A rally at the Uganda Clays Ltd (UCL) counter since October has worn off as speculation eases over anticipated compensation for lost deposits affected by a road project and conclusion of a debt-to-equity deal by the National Social Security Fund (NSSF).
The company's share price gained 60 per cent in two weeks last month on the back of speculation over compensation for construction of the Kampala-Entebbe expressway, a new 51km highway that links Entebbe to Kampala.
Clays's share price rose from an average of Ush15 ($0.0041) at the beginning of October to a record high of Ush21 ($0.0057) mid last month.
Its share price surged to another record high of Ush24 ($0.0066) towards the end of October. The company's share price hit Ush31 ($0.0085) at the beginning of November, as retail investors bought more shares.
The company's Kajjansi factory is located near the highway, next to an intersection linking it to Entebbe International Airport, Busega roundabout, the upscale lakeside residential resort of Munyonyo, and the old KampalaEntebbe road.
The road is scheduled to be commissioned next year; about 86 per cent of the civil works have been completed. Though UCL sought compensation for a piece of land affected by the project and received Ush3 billion ($817,807) from the Uganda National Roads Authority (UNRA) in 2016, the company also demanded compensation for the value of clay deposits in the affected area.
The compensation value sought by the company remains unclear, but speculation about negotiations between UCL and UNRA raised hopes of a large payout that triggered a surge in the company's share price, market sources claim.
The compensation payment was anticipated to fund interim dividends for this year, an expectation generated by retail investors who had benefited from a dividend of Ush1 ($0.00027) per share issued last year. This dividend was reportedly financed by the land compensation payment made by UNRA.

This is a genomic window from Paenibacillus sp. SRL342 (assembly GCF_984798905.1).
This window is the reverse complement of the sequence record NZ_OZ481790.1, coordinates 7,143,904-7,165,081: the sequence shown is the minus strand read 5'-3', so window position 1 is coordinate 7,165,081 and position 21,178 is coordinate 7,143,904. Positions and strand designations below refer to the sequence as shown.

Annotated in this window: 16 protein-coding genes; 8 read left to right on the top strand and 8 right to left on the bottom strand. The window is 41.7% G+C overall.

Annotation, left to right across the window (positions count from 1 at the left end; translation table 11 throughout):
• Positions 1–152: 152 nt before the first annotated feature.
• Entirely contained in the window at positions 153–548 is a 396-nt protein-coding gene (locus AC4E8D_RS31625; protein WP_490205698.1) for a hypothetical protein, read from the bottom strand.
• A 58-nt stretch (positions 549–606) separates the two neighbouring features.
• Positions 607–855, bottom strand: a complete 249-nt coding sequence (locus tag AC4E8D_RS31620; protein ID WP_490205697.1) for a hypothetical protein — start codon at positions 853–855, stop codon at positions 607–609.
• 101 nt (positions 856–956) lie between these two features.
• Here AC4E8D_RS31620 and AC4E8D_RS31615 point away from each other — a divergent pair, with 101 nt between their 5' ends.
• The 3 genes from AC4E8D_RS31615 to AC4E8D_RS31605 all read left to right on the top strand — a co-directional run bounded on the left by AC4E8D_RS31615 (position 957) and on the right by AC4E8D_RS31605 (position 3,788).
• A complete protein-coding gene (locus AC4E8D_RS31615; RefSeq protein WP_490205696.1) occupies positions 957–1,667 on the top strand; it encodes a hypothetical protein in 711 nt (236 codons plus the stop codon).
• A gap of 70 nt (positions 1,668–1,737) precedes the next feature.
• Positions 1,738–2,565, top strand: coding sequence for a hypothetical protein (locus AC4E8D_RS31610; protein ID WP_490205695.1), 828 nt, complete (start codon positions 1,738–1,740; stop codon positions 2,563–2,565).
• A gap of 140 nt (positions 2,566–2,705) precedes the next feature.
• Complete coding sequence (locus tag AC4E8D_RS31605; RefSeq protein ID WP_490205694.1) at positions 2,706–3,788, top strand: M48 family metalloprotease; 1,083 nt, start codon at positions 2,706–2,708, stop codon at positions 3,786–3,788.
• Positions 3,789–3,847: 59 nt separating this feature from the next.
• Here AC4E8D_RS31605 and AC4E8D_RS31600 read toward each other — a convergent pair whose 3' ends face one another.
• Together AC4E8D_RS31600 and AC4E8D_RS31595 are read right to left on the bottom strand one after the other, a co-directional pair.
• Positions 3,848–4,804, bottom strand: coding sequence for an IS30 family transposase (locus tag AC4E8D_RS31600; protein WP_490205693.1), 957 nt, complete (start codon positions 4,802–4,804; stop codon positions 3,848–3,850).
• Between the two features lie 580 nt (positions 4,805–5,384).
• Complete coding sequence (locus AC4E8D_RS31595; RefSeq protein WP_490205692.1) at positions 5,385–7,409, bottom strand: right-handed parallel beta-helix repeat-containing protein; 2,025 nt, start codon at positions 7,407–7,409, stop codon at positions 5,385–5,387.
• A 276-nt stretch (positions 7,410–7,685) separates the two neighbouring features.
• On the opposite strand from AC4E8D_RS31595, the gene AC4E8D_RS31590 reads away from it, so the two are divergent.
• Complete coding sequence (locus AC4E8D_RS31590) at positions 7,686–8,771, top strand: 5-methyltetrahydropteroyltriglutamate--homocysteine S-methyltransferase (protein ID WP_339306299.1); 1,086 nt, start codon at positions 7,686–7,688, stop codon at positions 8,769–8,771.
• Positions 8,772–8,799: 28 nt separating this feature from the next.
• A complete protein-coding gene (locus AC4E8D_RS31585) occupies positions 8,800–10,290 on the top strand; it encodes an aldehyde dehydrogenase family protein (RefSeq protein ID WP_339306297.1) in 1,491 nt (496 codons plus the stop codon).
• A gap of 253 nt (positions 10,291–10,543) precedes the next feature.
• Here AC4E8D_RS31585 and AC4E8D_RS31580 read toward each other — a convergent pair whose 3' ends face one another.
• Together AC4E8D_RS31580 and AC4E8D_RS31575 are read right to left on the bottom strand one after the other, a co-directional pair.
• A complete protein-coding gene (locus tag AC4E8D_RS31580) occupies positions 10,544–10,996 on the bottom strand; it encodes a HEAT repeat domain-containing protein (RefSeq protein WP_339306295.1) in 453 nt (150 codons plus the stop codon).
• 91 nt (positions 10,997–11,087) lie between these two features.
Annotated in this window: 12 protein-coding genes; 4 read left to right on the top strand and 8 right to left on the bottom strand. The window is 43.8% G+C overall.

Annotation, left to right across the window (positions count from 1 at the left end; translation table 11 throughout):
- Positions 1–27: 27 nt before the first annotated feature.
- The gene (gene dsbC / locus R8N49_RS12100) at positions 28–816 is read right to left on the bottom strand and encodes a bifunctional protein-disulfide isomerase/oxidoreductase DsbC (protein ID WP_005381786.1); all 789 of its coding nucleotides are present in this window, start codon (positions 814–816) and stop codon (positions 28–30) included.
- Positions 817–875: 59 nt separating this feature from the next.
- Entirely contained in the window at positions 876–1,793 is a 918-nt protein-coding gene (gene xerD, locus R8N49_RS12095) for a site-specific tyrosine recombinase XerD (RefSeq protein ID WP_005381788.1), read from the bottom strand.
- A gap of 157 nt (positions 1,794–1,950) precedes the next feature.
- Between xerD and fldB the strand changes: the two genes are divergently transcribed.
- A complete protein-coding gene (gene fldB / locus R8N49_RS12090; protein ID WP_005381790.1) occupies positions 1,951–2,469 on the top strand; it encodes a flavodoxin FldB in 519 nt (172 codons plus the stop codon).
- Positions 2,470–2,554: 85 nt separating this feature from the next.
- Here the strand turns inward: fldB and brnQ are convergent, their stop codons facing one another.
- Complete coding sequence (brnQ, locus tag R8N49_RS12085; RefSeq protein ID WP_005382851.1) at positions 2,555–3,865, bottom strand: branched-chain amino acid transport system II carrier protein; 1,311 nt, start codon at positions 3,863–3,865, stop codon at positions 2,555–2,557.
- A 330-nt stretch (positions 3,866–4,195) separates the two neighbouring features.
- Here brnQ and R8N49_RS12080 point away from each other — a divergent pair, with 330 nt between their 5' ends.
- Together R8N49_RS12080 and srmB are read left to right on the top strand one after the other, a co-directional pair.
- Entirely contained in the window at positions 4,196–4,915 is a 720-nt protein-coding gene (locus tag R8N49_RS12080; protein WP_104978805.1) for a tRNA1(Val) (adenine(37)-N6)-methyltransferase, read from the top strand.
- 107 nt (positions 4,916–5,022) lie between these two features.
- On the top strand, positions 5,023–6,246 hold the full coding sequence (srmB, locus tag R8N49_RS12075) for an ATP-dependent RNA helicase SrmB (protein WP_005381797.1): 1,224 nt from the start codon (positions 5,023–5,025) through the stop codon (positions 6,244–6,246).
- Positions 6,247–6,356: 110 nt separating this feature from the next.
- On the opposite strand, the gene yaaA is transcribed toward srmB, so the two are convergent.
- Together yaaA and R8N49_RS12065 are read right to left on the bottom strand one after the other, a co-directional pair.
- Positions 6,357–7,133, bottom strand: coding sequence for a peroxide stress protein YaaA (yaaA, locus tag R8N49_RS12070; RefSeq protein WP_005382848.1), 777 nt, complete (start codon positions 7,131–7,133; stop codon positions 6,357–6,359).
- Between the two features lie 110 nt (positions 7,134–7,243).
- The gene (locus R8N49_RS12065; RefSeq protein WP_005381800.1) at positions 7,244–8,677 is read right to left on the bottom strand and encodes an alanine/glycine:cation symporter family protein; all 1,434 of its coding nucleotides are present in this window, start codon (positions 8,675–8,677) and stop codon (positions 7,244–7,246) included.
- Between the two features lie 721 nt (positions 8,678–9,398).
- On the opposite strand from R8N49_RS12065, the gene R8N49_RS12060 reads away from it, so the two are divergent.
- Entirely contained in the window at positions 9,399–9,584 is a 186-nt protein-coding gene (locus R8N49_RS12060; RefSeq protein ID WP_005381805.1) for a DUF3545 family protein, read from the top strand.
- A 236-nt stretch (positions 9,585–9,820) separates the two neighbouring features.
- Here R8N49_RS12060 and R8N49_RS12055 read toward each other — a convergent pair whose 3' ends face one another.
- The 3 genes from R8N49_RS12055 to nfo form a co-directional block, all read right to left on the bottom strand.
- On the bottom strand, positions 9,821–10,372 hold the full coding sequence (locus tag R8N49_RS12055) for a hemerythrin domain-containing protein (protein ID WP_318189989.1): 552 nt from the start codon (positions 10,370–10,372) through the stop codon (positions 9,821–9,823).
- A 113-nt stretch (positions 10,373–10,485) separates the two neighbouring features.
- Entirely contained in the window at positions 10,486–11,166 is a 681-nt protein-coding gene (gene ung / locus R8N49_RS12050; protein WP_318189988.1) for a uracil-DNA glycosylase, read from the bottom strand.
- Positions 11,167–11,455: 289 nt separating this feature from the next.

A second bullish rally was fuelled by speculation over the completion of a debt-to-equity conversion deal related to a Ush22 billion ($5.9 million) loan extended to NSSF Uganda.
"There was speculation over a successful conclusion of negotiations related to compensation of UCL's clay deposits that were affected by the construction of the Kampala-Entebbe Express Way, which the company is pursuing with UNRA.
But there is no confirmation yet from the company about the final figure agreed with UNRA, and this situation may have halted the buying momentum on the UCL counter.
Besides that, speculation over NSSF's pending debt-to-equity conversion deal also triggered buying appetite on the counter, though the Fund is yet to finalise this transaction," said Esther Kakiiza, a stockbroker at Dyer and Blair Uganda Ltd.
In the transaction, NSSF Uganda is seeking to convert the outstanding loan into equity before selling off much of its stake to a new investor. The Fund remains UCL's largest shareholder, with 32 per cent shares, and the debt conversion would raise its ownership to 50 per cent.
However, while UNRA's compensation value is yet to be confirmed, NSSF Uganda is reluctant to discuss the possible outcome of its debt-to-equity conversion deal.
Consequently, UCL's share price has held steady in the range of Ush30 ($0.008) to Ush31 ($0.0085) since mid-November.
"We cannot comment on that transaction now because it is still ongoing. We have engaged some investors who are involved in due diligence, financial valuation, deal-structuring and commercial negotiations. Besides that, relevant regulatory approvals have not been obtained for this transaction," said Richard Byarugaba, NSSF Uganda managing director.